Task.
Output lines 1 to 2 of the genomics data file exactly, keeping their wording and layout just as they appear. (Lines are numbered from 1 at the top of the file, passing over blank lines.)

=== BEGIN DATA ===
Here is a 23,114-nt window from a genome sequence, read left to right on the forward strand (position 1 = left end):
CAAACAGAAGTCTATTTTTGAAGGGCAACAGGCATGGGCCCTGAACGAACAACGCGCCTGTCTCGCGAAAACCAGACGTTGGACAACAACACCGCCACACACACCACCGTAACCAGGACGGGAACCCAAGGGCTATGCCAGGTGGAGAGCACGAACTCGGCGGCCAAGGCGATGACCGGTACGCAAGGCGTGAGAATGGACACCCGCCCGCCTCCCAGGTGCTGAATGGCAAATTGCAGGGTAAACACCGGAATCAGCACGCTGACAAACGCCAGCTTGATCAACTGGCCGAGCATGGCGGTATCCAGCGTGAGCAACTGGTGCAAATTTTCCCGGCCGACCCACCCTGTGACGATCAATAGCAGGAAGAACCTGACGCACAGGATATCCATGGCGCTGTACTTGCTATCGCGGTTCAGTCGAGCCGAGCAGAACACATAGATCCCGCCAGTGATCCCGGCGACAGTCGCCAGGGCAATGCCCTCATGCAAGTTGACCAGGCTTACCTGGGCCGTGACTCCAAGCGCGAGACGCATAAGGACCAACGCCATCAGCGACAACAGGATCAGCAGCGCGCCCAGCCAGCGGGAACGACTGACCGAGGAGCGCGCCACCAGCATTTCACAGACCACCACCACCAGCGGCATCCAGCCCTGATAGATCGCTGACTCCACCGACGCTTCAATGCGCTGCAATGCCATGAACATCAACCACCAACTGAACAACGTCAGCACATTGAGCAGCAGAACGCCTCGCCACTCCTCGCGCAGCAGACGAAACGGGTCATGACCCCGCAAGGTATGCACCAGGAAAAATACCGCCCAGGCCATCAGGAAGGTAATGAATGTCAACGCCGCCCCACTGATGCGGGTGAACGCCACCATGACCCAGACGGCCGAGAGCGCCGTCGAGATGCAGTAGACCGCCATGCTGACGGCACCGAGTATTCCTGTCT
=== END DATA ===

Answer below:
Here is a 23,114-nt window from a genome sequence, read left to right on the forward strand (position 1 = left end):
CAAACAGAAGTCTATTTTTGAAGGGCAACAGGCATGGGCCCTGAACGAACAACGCGCCTGTCTCGCGAAAACCAGACGTTGGACAACAACACCGCCACACACACCACCGTAACCAGGACGGGAACCCAAGGGCTATGCCAGGTGGAGAGCACGAACTCGGCGGCCAAGGCGATGACCGGTACGCAAGGCGTGAGAATGGACACCCGCCCGCCTCCCAGGTGCTGAATGGCAAATTGCAGGGTAAACACCGGAATCAGCACGCTGACAAACGCCAGCTTGATCAACTGGCCGAGCATGGCGGTATCCAGCGTGAGCAACTGGTGCAAATTTTCCCGGCCGACCCACCCTGTGACGATCAATAGCAGGAAGAACCTGACGCACAGGATATCCATGGCGCTGTACTTGCTATCGCGGTTCAGTCGAGCCGAGCAGAACACATAGATCCCGCCAGTGATCCCGGCGACAGTCGCCAGGGCAATGCCCTCATGCAAGTTGACCAGGCTTACCTGGGCCGTGACTCCAAGCGCGAGACGCATAAGGACCAACGCCATCAGCGACAACAGGATCAGCAGCGCGCCCAGCCAGCGGGAACGACTGACCGAGGAGCGCGCCACCAGCATTTCACAGACCACCACCACCAGCGGCATCCAGCCCTGATAGATCGCTGACTCCACCGACGCTTCAATGCGCTGCAATGCCATGAACATCAACCACCAACTGAACAACGTCAGCACATTGAGCAGCAGAACGCCTCGCCACTCCTCGCGCAGCAGACGAAACGGGTCATGACCCCGCAAGGTATGCACCAGGAAAAATACCGCCCAGGCCATCAGGAAGGTAATGAATGTCAACGCCGCCCCACTGATGCGGGTGAACGCCACCATGACCCAGACGGCCGAGAGCGCCGTCGAGATGCAGTAGACCGCCATGCTGACGGCACCGAGTATTCCTGTCT